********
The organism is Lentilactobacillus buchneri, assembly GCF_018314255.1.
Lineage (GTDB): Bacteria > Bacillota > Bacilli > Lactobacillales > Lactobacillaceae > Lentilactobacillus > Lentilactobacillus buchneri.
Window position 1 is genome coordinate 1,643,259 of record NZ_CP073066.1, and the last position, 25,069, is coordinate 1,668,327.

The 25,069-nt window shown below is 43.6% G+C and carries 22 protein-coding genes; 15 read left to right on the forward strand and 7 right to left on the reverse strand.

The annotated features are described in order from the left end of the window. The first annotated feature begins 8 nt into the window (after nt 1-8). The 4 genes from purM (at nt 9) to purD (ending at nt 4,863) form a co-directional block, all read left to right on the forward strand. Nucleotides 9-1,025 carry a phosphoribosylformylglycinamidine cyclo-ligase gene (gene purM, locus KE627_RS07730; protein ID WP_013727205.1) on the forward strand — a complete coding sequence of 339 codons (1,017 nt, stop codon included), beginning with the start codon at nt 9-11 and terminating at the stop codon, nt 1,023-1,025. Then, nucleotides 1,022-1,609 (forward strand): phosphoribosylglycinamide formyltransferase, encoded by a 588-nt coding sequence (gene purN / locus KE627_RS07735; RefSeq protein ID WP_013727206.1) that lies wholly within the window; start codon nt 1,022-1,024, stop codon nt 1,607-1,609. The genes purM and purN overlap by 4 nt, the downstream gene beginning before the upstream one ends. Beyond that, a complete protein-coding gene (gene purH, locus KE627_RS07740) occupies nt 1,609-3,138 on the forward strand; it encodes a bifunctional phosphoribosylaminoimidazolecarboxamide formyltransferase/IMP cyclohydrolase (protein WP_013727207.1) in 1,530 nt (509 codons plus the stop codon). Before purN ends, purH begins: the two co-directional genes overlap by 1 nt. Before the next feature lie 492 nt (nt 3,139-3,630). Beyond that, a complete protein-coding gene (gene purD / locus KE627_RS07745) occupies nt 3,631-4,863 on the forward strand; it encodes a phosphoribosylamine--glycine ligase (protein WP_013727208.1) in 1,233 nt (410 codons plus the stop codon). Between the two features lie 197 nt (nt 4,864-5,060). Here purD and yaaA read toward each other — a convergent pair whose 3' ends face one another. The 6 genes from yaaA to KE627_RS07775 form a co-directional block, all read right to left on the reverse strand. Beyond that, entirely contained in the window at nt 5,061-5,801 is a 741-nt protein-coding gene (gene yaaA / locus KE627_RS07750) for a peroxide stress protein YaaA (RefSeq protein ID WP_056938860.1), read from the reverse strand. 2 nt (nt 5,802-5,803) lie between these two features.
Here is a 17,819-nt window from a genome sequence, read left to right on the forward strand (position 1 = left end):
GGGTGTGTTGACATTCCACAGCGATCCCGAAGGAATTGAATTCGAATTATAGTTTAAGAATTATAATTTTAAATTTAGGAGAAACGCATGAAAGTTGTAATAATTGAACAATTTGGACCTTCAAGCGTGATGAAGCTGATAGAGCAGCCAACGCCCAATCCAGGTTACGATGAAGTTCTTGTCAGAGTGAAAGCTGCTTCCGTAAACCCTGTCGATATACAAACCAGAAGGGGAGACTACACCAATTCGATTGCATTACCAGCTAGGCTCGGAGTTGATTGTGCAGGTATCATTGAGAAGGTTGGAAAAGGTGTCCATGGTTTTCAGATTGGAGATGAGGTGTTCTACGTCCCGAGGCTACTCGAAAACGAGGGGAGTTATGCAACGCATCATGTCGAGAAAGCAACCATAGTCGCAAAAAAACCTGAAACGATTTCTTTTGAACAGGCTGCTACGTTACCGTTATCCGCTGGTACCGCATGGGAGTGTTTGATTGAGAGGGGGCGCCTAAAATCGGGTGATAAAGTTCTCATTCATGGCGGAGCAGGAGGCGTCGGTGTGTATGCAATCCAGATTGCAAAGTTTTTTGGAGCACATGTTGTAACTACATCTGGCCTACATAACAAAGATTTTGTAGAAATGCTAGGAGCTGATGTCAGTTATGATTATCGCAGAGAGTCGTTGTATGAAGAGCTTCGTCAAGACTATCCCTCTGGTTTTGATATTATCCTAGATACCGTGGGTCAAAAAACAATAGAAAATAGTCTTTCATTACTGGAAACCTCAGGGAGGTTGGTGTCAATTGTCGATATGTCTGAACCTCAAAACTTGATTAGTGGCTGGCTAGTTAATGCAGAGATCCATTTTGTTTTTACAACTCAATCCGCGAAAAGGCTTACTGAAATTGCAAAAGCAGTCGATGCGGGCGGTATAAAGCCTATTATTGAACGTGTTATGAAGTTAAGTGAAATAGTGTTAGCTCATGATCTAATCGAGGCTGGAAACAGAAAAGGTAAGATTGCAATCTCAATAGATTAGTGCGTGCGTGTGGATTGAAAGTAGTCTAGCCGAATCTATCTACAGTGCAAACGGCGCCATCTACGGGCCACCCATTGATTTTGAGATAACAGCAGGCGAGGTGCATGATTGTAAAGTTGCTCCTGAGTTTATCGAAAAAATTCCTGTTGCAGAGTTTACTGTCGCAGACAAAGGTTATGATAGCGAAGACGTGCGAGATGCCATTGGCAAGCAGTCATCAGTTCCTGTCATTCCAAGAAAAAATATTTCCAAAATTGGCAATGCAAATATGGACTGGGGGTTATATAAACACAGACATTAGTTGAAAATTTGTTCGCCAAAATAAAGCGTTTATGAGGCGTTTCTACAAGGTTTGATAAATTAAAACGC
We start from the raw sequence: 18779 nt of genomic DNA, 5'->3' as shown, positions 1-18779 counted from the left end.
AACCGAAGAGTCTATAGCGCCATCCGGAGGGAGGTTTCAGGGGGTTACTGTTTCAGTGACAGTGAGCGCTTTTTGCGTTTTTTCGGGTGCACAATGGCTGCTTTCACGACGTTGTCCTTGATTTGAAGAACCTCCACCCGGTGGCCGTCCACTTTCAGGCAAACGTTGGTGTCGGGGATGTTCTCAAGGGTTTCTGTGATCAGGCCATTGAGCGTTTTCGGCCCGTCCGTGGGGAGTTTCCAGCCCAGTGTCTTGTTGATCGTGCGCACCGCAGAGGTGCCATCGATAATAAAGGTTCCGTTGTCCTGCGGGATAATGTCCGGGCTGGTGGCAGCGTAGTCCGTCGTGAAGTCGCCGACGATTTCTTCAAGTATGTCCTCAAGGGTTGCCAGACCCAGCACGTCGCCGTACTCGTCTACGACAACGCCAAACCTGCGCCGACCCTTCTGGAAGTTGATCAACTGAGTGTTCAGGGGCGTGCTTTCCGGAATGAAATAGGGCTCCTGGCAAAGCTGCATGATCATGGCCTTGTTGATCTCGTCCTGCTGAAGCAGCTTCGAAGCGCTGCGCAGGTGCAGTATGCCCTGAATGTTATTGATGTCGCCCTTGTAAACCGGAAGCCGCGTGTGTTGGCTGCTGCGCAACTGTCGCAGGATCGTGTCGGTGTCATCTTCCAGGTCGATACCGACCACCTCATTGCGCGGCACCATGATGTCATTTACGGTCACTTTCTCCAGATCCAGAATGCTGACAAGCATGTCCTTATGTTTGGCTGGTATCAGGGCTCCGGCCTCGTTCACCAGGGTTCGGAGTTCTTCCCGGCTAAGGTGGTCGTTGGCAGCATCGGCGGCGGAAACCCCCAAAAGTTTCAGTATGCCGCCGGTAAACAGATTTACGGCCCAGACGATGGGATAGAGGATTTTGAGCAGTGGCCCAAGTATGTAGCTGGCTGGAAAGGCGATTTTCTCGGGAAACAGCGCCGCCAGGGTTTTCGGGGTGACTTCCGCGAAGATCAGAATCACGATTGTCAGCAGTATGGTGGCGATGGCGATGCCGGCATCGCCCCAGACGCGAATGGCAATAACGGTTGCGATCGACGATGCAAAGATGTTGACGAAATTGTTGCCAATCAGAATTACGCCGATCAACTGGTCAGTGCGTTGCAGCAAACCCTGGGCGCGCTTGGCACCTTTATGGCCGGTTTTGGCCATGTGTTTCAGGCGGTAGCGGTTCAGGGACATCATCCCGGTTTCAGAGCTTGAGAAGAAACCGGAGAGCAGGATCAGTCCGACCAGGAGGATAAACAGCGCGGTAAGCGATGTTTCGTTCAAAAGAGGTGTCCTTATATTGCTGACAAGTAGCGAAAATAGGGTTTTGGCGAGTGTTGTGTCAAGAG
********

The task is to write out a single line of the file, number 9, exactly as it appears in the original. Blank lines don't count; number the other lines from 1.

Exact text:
AACCGAAGAGTCTATAGCGCCATCCGGAGGGAGGTTTCAGGGGGTTACTGTTTCAGTGACAGTGAGCGCTTTTTGCGTTTTTTCGGGTGCACAATGGCTGCTTTCACGACGTTGTCCTTGATTTGAAGAACCTCCACCCGGTGGCCGTCCACTTTCAGGCAAACGTTGGTGTCGGGGATGTTCTCAAGGGTTTCTGTGATCAGGCCATTGAGCGTTTTCGGCCCGTCCGTGGGGAGTTTCCAGCCCAGTGTCTTGTTGATCGTGCGCACCGCAGAGGTGCCATCGATAATAAAGGTTCCGTTGTCCTGCGGGATAATGTCCGGGCTGGTGGCAGCGTAGTCCGTCGTGAAGTCGCCGACGATTTCTTCAAGTATGTCCTCAAGGGTTGCCAGACCCAGCACGTCGCCGTACTCGTCTACGACAACGCCAAACCTGCGCCGACCCTTCTGGAAGTTGATCAACTGAGTGTTCAGGGGCGTGCTTTCCGGAATGAAATAGGGCTCCTGGCAAAGCTGCATGATCATGGCCTTGTTGATCTCGTCCTGCTGAAGCAGCTTCGAAGCGCTGCGCAGGTGCAGTATGCCCTGAATGTTATTGATGTCGCCCTTGTAAACCGGAAGCCGCGTGTGTTGGCTGCTGCGCAACTGTCGCAGGATCGTGTCGGTGTCATCTTCCAGGTCGATACCGACCACCTCATTGCGCGGCACCATGATGTCATTTACGGTCACTTTCTCCAGATCCAGAATGCTGACAAGCATGTCCTTATGTTTGGCTGGTATCAGGGCTCCGGCCTCGTTCACCAGGGTTCGGAGTTCTTCCCGGCTAAGGTGGTCGTTGGCAGCATCGGCGGCGGAAACCCCCAAAAGTTTCAGTATGCCGCCGGTAAACAGATTTACGGCCCAGACGATGGGATAGAGGATTTTGAGCAGTGGCCCAAGTATGTAGCTGGCTGGAAAGGCGATTTTCTCGGGAAACAGCGCCGCCAGGGTTTTCGGGGTGACTTCCGCGAAGATCAGAATCACGATTGTCAGCAGTATGGTGGCGATGGCGATGCCGGCATCGCCCCAGACGCGAATGGCAATAACGGTTGCGATCGACGATGCAAAGATGTTGACGAAATTGTTGCCAATCAGAATTACGCCGATCAACTGGTCAGTGCGTTGCAGCAAACCCTGGGCGCGCTTGGCACCTTTATGGCCGGTTTTGGCCATGTGTTTCAGGCGGTAGCGGTTCAGGGACATCATCCCGGTTTCAGAGCTTGAGAAGAAACCGGAGAGCAGGATCAGTCCGACCAGGAGGATAAACAGCGCGGTAAGCGATGTTTCGTTCAAAAGAGGTGTCCTTATATTGCTGACAAGTAGCGAAAATAGGGTTTTGGCGAGTGTTGTGTCAAGAG